所以「昔帝堯」，以前中國帝堯，就是唐堯。他因為自己年紀老了，願意找一個好的繼承人，所以「求賢以讓天下」，他想把他皇帝的位讓給賢人。那麼就有人說，有「巢父、許由二賢者」。這個巢父，怎麼叫巢父呢？他什麼也都不要的。他在樹上做一個窩，就像鳥那個窩似的，他住在那個樹上。住到樹上他什麼也不貪，什麼也不愛，喝水的時候就用手捧來喝。旁人看他這麼什麼也沒有，就給他一個瓢，他拿著喝完水了，就掛在「樹上」。掛到樹上，這個風一吹這個瓢就響，喔！乒乒乒，乒乓乒乓地就響，啊！too much noise（太吵），那很多很多的聲音。他把這個瓢拿下也不要了，就這麼清高。什麼都不貪的，什麼都不要的。那個顏回在陋巷，一簞食一瓢飲；他還有個竹桶子吃飯，還有一個那個瓢喝水。他這連瓢也不要，連這個簞也不要。什麼都沒有的，就這麼清高。
In ancient times the Emperor Yao wished to abdicate, and sought a sage to whom to yield the empire. He had heard of the two sages Chao Fu and Xu You, who were pure and lofty in their conduct, and he went to visit them personally. When he met Chao Fu he explained his intent to yield the empire to him. On hearing this, Chao Fu covered up his ears and ran off to wash them.
Xu You, who happened to be downstream at the river bank watering his ox, was surprised by this strange behavior, and inquired about it. Chao Fu replied, “The Emperor Yao just offered the empire to me. Such words defiled my ears and so I am washing them.”
Xu You answered, “Washing your ears in this water pollutes it. How can I let my ox drink such defiled waters?” Thereupon he moved his ox upstream. Ah! How incorruptible these two were.
Incorruptibility signifies the absence of greed. Such a person does not casually give the smallest object to others, nor does he accept the smallest object from others. The smallest object might be a blade of grass. He would not casually give even a blade of grass to someone, nor would he casually take someone else's things. This is what is meant by incorruptibility, being pure and free of greed. Such a person's character is very lofty.
In ancient times the Emperor Yao, who was getting on in years, wished to abdicate, and sought a sage to whom to yield the empire. He wanted to find a successor to whom he could pass the imperial throne. He had heard of the two sages Chao Fu and Xu You, who were pure and lofty in their conduct. Chao Fu (“Nest Father”) was so named because he didn't want anything at all, and he lived in a tree in what resembled a bird's nest. He did not have any greed. When he wanted to drink, he would scoop up water in his hands. Once someone gave him a dried gourd with which to drink water. When he was not using it, he hung it from his tree. But when the wind blew, the gourd banged against the tree and made such a racket that he took it down and discarded it. That's how lofty he was. He didn't want anything at all. Yen Yuan lived in a poor alley and ate from a bamboo crock and drank from a gourd, but Chao Fu didn't even want a gourd or a crock. That's how pure he was. He and his friend, Xu You, both had no greed, but Xu You did own an ox. He was fond of his ox and rode it around everywhere. These two sages were extremely noble in character. They hadn't the slightest bit of greed in their minds. Nor did they have any fear. When you are not greedy for anything, you are not afraid of anything. And he, Emperor Yao, went to visit them personally. When he met Chao Fu in his nest up in the tree, he explained his intent to yield the empire to him. He said, “You are truly good, and this empire needs someone like you to govern it. I'd like to turn the country over to you. I don't want to be the emperor anymore.”The Emperor must have said a lot, something along the lines of: “I want to give you the throne. You shouldn't be so idle. You should do a little work for the people.” On hearing this, Chao Fu covered up his ears and ran off to the river to wash them. He thought, “His filthy words have defiled my ears.” Nowadays if people hear unclean talk, they are all ears. They are very eager and happy to listen. But as for Chao Fu, when he was offered the empire he felt his ears had been defiled. Each of you should ask yourselves whether or not your own ears are clean. If you hear some gossip, you just go ahead and listen. But Chao Fu went right away to the river to wash his ears. He probably didn't notice that Xu You was there watering his ox.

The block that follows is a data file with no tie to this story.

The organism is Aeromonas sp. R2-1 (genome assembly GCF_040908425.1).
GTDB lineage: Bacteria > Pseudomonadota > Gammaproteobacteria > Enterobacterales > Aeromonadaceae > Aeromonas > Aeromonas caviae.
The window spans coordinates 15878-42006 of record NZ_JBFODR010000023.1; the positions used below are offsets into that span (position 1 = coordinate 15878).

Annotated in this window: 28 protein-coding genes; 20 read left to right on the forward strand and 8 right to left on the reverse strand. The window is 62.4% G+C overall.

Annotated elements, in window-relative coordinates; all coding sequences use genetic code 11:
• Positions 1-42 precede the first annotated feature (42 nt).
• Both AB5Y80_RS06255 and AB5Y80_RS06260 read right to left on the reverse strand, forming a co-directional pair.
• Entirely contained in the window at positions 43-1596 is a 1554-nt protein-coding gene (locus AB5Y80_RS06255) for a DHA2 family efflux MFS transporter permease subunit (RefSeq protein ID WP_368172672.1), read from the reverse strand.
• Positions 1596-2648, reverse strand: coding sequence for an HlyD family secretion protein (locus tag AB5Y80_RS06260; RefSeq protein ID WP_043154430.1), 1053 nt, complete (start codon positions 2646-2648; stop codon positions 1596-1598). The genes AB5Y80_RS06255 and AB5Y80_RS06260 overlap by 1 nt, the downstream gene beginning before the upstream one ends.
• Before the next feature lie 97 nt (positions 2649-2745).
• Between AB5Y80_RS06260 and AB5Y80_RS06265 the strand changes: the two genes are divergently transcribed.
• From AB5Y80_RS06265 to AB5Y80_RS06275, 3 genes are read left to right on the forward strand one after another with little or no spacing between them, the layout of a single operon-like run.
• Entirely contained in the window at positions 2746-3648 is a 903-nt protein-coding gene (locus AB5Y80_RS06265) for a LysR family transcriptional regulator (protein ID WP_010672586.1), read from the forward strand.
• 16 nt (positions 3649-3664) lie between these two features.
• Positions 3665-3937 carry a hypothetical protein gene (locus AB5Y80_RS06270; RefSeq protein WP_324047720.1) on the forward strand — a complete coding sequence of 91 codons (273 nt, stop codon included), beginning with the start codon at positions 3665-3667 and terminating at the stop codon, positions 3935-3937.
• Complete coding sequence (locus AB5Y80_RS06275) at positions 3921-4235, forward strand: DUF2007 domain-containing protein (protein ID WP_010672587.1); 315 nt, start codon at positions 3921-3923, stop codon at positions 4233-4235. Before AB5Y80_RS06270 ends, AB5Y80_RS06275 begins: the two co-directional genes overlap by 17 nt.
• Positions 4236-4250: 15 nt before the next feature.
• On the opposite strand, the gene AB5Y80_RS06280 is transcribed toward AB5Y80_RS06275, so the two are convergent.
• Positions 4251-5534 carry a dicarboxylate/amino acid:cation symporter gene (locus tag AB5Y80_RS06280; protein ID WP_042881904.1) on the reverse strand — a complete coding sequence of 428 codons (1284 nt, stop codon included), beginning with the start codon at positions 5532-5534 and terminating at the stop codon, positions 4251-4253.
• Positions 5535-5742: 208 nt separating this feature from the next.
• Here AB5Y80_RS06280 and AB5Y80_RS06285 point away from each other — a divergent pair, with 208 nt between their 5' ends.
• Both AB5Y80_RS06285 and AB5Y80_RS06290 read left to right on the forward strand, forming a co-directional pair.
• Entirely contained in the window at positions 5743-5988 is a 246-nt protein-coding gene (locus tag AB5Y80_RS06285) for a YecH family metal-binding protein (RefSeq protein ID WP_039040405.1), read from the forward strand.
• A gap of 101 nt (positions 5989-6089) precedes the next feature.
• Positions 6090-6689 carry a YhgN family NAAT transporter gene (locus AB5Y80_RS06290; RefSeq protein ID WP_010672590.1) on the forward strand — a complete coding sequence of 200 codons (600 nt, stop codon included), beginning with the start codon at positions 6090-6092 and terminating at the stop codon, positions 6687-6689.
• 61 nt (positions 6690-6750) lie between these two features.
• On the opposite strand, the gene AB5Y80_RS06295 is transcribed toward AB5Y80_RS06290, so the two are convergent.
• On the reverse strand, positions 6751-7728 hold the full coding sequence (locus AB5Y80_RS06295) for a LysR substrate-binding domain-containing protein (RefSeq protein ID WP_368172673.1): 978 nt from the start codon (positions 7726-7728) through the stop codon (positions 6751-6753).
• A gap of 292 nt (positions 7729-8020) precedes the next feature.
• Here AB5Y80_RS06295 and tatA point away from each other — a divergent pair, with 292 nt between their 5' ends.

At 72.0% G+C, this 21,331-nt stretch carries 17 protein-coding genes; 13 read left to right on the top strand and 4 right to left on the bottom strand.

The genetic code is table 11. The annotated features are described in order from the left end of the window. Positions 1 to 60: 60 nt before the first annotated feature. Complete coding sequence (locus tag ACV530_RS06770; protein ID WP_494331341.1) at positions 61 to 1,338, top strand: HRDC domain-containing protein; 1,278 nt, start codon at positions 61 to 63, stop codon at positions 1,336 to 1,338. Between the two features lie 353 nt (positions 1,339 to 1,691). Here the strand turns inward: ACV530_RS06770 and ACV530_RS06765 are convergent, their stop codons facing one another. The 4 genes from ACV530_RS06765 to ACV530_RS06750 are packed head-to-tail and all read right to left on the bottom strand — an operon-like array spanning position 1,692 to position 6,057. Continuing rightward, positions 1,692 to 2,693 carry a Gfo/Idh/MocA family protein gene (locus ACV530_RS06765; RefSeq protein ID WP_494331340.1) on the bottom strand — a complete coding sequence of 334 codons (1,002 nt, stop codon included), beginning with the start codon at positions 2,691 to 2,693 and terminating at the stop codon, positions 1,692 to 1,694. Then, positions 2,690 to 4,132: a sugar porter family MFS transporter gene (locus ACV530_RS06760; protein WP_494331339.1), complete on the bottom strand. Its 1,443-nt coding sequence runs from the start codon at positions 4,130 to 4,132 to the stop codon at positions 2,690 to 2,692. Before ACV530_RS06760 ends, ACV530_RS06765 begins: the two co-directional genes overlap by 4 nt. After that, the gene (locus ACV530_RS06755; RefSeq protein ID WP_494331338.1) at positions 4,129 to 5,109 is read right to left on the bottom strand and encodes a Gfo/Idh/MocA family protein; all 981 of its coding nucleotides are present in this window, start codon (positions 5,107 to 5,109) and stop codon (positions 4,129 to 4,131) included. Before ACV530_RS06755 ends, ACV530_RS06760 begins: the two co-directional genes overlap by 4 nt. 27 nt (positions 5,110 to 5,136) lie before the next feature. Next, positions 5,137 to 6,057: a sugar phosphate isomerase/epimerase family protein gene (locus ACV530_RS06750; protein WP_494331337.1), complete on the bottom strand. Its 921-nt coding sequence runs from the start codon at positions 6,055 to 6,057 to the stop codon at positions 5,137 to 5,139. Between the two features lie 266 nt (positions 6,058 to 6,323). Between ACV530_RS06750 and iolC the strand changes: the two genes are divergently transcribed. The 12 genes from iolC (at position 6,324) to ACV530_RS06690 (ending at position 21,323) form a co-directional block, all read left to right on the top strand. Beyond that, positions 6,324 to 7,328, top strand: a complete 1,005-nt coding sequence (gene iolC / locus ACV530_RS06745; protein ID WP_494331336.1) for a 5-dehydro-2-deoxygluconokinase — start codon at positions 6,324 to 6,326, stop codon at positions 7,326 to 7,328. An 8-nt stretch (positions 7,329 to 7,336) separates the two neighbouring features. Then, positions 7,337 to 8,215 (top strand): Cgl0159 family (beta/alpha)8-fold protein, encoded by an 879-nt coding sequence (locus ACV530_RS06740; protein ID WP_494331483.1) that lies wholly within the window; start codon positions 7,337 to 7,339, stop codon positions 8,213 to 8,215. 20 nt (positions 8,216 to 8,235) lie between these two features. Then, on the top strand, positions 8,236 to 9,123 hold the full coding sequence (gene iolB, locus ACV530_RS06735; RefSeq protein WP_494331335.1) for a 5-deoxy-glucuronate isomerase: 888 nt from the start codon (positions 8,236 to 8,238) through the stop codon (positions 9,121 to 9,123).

Xu You, who happened to be downstream at the river bank watering his ox, was surprised by this strange behavior, and inquired about it. He asked, “What are you washing your ears for?” Chao Fu, who had not told anyone about the Emperor's request, now replied to his old friend, “The Emperor Yao just offered the empire to me. Such words defiled my ears and so I am washing them.”
Xu You answered, “Washing your ears in this water pollutes it. How can I let my ox drink such defiled waters?” Thereupon he moved his ox upstream, since the defiled waters would flow downstream. He wasn't even willing to let his ox drink the dirty water. Ah! How incorruptible these two were. They were truly clean and lofty.